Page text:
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Social justice in higher education and support for disadvantaged students

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The Education Committee has today (8 Dec) published the written evidence for its inquiry into value for money in higher education.

Below is the written evidence from AoC regarding social justice in higher education and support for disadvantaged students:

On its own, the education system cannot secure social justice and equal opportunity; it nevertheless makes a difference. There are a number of ways to look at this issue.

The following points are worth considering:

  • More young people from poorer families are progressing to HE despite the increase in fees. 24% of those in receipt of free school meals at age 15 were in HE compared to 14% ten years earlier. Institutions have been able to expand, there have been improvements in sixth form education and there has been a focus on widening participation.
  • There is a wide gap in the entry to selective universities. Just 23% of A Level students from state schools and colleges progressed to the most selective universities in 2014/15, compared to 65% of students from the independent sector4. This gap in progression rates between the state and independent sector has grown by 6 percentage points since 2008/09 and is only partly the result of exam performance. Investment also matters: average independent school fees are more than £15,8305 whilst average sixth form funding rates are less than £5,000.
  • There is some evidence that poorer students are already more likely to opt for shorter courses nearer their home because of a lack of funds and debt aversion.6 Students from black and minority ethnic backgrounds are more likely to live at home and study locally rather than at the most prestigious institutions, with a major contributing factor to this decision being cost.
  • The pattern of HE access has not changed as much as perceptions, despite the work associated with OFFA’s access agreements and HEFCE’s widening participation strategies. The enrolment of students in selective universities from disadvantaged areas has not shifted for a decade. Meanwhile, some colleges take in up to 50% of their HE students from disadvantaged backgrounds.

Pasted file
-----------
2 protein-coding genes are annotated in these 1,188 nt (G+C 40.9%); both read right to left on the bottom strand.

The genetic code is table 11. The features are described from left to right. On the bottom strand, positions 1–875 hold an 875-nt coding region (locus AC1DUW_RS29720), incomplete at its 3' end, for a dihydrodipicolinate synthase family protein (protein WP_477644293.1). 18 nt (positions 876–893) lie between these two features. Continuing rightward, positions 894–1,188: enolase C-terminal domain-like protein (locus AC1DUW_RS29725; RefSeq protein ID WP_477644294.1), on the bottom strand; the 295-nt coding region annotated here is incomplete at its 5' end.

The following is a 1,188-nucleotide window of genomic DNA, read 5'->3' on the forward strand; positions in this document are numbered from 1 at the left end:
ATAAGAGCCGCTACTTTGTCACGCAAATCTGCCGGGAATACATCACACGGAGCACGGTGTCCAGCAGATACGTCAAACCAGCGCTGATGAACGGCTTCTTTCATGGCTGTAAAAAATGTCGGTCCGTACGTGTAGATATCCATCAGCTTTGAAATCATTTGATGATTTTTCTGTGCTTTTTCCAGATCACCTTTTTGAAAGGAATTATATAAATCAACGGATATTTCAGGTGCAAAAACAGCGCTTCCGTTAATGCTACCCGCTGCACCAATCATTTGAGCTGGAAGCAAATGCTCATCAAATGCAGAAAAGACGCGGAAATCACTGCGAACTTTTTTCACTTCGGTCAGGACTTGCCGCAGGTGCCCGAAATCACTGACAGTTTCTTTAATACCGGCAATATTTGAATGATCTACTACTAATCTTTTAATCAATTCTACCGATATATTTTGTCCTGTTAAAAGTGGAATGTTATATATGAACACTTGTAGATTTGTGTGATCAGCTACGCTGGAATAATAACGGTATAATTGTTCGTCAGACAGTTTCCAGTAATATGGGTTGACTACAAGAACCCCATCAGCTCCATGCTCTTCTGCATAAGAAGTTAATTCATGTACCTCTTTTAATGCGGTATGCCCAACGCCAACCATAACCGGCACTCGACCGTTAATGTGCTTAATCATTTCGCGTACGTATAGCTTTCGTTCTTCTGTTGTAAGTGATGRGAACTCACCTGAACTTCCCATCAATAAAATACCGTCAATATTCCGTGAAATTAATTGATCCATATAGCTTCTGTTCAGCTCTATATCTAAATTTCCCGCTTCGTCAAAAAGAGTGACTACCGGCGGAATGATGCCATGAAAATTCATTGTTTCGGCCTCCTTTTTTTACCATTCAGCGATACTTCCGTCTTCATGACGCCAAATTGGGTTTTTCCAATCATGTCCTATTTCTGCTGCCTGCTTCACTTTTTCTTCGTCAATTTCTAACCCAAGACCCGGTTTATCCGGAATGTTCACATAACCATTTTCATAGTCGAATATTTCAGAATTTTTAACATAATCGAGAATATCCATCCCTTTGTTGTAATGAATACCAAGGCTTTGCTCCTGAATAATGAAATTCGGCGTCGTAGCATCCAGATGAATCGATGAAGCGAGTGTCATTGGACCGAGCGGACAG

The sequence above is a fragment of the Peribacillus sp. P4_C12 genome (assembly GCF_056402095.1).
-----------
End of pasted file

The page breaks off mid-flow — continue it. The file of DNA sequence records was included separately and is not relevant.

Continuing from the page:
A further issue is the way in which the HE system is constructed and financed. HE student fees and loan system in England supports high-quality teaching but it is expensive and offers unhelpful incentives. The average full-time student graduates with a loan debt of £50,000 which fewer than 20% are expected to repay in full within 30 years8. There is strong cultural bias towards full-time residential HE and England has high housing costs. It is no surprise that the majority (89%) of eligible students take out maintenance loans to cover living costs.

Student loans have protected HE at a time of public spending cuts but the system lacks mechanisms to keeps costs down. The fact that repayments start after graduation and are income contingent creates an obvious incentive for institutions to increase fees towards the fee cap (£9,250), particularly as many people equate higher tuition fees with higher quality. In our view the price/quality correlation is less clear because of the impact of internal cross-course subsidies, reputation, heritage and the difficulties of providing external quality assessment. When the fee cap was first raised to £9,000 in 2012, around 40 colleges charged fees above the £6,000 threshold but the price advantage for the rest proved to be limited. 75 colleges now set fees at a higher level with 48 having approval to charge the full £9,250 fee for some or all of their courses.

There is a widespread view that a degree maximises the chances for a young person in the professional labour market. This has helped contribute to a situation where 48% of young people enter HE. For many young people, this will be a good choice and both our society and economy will benefit. However there is a clear risk that there will be an oversupply of graduates particularly given that automation and Brexit may bring economic change.

Students who want alternatives to full-time HE are poorly served. Young adults who opt for courses at Level 4 or 5 have no access to maintenance support. There has been a serious decline in the number of mid-career adults taking HE courses and there are low numbers taking HE courses below degree level. This may be holding back both the prospects for individuals but also the skills available to employers and public services.

The task of rebalancing the HE system is not a simple one and will take time because of the long application cycle. Possible measures could include a reintroduction of a number of controls targeted on certain subjects, accelerated degrees and reform of maintenance loans to support home based study and Level 4 and 5 courses.

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